Monday, October 08, 2007

THE 27TH DAY (1957)

[Spoilers included!] This is a science fiction movie I read a lot about when I was a kid, but I kept missing on Chiller Theater. I probably would have been much more impressed with it when I was 13; now, it just feels like a long, talky Twilight Zone episode, a Rod Serling morality tale with an improbably happy ending rather than the "gotcha!" twist that made the Serling show so much fun--though the laughable ending is worth seeing for something approaching camp value. We see a woman enjoying a relaxing afternoon on a beach in England until a gigantic shadow falls over her followed by a bright flare, and she vanishes. The same thing happens to four other average citizens around the globe (from America, China, the USSR, and Britain); they all wind up spirited away to a spaceship where a tall alien (Arnold Moss) explains the convoluted premise of the movie. His race's planet is dying and they are looking for a new home. Convinced that the nations of the Earth will eventually blow themselves up with their atomic weapons, Moss tries to make it sooner rather than later by giving each of the five humans a transparent box with three capsules capable of destroying all human life on Earth, while leaving the natural world intact so the aliens can move in. The capsules can only be triggered by the five people, each capable of destroying life within a specific radius, and will only work for 27 days. They are sent back to Earth and the alien makes a worldwide broadcast announcing the names of the people with the capsules. The Chinese woman kills herself, the British woman (Valerie French) throws her capsule into the ocean, the American (reporter Gene Barry) goes into hiding (joined eventually by French), the Russian (Azmat Janti) is hounded by his government, and the German (scientist George Voskovec) cooperates with the Allies in trying to figure out what the capsules are capable of doing.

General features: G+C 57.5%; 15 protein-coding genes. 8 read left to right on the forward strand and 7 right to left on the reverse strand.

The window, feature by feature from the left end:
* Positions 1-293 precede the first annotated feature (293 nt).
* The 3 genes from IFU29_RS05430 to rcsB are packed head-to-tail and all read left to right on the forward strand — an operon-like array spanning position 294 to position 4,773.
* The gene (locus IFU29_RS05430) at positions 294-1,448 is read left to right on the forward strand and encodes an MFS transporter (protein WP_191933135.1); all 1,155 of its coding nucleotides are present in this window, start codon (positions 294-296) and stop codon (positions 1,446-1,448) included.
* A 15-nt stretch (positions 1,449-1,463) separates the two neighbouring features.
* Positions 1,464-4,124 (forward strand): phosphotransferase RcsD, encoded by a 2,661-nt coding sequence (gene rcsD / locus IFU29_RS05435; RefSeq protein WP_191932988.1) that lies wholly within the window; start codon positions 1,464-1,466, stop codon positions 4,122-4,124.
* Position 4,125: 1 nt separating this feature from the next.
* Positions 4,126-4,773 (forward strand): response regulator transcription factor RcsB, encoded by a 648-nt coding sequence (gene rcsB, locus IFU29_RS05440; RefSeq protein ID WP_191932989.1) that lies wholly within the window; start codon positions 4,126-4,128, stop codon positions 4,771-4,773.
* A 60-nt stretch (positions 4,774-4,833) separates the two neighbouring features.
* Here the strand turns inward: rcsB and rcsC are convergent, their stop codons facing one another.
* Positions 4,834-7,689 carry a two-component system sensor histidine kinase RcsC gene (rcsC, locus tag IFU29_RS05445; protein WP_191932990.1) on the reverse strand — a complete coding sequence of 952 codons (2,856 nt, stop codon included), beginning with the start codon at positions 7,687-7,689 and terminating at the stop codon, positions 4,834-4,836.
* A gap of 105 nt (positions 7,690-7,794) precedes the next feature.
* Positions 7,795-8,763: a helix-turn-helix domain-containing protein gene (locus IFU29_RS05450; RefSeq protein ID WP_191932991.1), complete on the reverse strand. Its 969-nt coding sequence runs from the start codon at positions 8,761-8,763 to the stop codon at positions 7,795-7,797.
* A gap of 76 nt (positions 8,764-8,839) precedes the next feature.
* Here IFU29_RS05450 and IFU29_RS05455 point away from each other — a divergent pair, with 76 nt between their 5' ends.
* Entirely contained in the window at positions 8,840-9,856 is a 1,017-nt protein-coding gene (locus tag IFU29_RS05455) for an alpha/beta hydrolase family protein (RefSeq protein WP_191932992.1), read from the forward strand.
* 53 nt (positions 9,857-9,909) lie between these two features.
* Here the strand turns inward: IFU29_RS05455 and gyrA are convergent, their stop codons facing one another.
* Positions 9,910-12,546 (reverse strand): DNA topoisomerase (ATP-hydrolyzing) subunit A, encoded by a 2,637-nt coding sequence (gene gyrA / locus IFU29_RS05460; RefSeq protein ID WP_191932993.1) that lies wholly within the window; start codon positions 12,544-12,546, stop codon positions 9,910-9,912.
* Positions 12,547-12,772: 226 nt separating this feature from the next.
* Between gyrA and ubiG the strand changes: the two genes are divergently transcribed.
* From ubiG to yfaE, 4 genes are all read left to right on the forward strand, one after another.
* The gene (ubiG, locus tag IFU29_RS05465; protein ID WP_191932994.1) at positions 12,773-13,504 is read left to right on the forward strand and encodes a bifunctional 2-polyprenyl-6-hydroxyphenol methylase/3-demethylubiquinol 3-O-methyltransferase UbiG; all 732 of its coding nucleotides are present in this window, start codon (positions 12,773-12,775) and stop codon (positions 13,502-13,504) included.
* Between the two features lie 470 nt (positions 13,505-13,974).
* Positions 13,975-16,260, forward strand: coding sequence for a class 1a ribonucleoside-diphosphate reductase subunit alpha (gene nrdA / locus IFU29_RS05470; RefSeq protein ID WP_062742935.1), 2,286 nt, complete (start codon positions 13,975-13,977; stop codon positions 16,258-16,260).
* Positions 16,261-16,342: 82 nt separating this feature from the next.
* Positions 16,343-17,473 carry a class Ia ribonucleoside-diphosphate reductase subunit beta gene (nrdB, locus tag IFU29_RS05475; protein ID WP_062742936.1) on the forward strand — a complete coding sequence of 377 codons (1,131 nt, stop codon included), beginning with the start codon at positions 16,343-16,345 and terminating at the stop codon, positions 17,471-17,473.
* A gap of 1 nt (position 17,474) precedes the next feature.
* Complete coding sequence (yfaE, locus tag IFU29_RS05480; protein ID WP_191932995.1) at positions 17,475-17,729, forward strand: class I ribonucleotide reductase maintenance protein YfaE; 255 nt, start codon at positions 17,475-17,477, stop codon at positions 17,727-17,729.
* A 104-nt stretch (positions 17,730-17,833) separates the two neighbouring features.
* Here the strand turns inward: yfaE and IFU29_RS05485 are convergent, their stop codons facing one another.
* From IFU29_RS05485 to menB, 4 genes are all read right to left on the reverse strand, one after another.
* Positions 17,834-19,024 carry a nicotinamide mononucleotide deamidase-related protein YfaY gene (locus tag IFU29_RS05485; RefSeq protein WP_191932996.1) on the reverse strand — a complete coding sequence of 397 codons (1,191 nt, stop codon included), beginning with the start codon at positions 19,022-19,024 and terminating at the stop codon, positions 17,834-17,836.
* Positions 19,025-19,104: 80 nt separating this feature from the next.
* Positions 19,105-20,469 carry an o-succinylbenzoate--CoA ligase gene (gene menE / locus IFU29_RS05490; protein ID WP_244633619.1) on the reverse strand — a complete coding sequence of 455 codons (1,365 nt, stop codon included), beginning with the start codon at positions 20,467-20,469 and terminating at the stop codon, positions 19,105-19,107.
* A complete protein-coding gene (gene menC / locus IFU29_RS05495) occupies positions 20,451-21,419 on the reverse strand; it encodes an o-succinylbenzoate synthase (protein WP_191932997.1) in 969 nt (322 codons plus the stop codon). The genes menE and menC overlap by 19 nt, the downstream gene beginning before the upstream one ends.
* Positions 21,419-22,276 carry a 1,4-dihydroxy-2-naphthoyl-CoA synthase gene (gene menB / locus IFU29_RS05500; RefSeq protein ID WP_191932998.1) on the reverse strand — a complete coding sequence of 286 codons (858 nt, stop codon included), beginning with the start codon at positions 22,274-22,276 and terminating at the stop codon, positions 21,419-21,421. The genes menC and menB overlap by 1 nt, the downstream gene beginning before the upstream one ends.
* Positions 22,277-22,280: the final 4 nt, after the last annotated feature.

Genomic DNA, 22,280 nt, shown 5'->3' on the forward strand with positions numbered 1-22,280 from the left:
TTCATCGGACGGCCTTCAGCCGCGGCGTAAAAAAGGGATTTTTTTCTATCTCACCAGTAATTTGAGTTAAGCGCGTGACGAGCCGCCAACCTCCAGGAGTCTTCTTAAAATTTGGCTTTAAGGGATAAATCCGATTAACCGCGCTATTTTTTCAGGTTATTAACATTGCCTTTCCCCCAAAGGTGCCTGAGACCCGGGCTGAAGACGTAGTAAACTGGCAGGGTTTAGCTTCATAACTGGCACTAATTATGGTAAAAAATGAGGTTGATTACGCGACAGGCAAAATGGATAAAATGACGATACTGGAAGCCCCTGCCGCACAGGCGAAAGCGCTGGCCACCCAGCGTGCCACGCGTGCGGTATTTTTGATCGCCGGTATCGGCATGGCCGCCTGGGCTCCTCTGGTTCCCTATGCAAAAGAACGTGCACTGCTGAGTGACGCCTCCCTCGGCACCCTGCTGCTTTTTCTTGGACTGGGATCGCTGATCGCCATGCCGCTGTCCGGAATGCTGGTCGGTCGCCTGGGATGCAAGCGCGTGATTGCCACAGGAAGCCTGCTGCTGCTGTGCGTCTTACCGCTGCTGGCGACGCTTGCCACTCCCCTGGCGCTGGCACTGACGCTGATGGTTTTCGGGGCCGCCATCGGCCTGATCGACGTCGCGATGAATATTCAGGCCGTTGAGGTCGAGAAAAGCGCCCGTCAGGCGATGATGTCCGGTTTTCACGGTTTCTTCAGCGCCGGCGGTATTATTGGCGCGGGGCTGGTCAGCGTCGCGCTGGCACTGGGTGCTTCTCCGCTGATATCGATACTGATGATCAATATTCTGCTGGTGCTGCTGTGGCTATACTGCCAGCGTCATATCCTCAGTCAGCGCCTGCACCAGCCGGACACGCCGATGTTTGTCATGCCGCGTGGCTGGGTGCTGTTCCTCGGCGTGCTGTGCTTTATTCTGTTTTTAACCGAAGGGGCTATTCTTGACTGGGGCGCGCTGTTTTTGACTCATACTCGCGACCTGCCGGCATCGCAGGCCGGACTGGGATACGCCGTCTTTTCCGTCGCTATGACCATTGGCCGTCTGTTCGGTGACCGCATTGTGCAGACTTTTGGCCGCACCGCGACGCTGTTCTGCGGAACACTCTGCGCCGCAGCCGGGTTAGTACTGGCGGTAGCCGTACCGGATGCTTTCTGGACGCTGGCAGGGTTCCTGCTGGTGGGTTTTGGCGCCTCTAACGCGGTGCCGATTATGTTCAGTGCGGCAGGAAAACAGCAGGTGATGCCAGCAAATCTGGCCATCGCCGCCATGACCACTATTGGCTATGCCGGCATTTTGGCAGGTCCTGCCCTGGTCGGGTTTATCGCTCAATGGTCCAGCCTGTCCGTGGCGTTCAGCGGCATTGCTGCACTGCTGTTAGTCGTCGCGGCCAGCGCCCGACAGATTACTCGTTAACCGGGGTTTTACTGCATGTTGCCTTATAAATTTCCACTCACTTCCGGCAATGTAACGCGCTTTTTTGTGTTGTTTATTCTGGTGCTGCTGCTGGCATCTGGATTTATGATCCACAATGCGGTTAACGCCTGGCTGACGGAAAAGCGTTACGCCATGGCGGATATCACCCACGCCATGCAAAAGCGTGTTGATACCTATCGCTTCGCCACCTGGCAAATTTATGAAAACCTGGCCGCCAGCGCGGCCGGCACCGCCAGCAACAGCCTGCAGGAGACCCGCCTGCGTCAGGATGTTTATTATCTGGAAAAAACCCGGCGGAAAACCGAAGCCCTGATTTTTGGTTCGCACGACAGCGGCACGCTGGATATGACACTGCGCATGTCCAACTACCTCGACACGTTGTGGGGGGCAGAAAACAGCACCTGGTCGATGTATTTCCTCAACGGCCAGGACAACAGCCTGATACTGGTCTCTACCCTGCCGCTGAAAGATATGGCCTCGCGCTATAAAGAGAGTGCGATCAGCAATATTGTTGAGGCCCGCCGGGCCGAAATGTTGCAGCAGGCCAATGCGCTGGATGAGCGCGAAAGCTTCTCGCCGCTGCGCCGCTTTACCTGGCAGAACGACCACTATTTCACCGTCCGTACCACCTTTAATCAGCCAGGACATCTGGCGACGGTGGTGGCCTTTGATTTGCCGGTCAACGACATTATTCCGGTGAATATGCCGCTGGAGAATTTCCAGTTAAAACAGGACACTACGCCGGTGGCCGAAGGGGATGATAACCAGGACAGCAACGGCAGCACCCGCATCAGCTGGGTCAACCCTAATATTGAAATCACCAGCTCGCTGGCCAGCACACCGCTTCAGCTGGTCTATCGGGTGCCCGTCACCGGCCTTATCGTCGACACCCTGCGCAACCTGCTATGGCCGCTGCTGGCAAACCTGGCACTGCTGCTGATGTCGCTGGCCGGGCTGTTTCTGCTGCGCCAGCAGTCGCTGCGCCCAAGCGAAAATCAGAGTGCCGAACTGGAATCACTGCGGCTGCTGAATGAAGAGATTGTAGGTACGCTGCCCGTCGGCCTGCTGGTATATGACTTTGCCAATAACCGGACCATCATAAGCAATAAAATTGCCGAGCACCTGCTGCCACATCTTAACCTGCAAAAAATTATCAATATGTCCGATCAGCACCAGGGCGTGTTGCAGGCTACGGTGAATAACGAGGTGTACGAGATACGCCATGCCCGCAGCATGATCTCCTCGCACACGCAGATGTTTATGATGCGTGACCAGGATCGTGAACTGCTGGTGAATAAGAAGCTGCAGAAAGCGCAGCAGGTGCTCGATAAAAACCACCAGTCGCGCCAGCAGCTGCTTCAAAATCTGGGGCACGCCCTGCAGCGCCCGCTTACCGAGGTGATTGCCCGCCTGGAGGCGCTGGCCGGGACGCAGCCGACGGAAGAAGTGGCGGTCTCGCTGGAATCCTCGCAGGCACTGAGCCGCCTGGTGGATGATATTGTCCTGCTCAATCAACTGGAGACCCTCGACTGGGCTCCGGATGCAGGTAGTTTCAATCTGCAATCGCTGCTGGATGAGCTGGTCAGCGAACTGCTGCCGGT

Of course, being a cold-war movie, the primary tension is between the Russians and the Americans; Stefan Schnabel plays a Khrushchev-like villain who tortures Janti into giving up the capsules and threatens the Allies with annihilation. In the bizarre ending, Voskovec discovers that the capsules can be altered to kill only "confirmed enemies of human freedom," so that's just what he does, and of course this wipes out the Commies (who else it affects is left to us to imagine). If that isn't a "happy" enough ending for an American audience, the United Nations then invites the alien to bring his race to Earth to live in peaceful co-existence. An admirable final message, perhaps, but a dramatically unsatisfying ending, especially in an SF movie with almost no special effects (except a couple of shots cobbled from earlier films). Barry, ostensibly the leading man, does virtually nothing, heroic or otherwise (though it's interesting to see him with a mustache), and the love story between him and French is a non-starter. Ubiquitous voice-over actor Paul Frees (see MONOLITH MONSTERS below) appears on screen as a news anchor. A handsome actor named Mark Warren has two lines as a newspaper copy boy, but he has no other film or TV credits. [TCM]

No comments: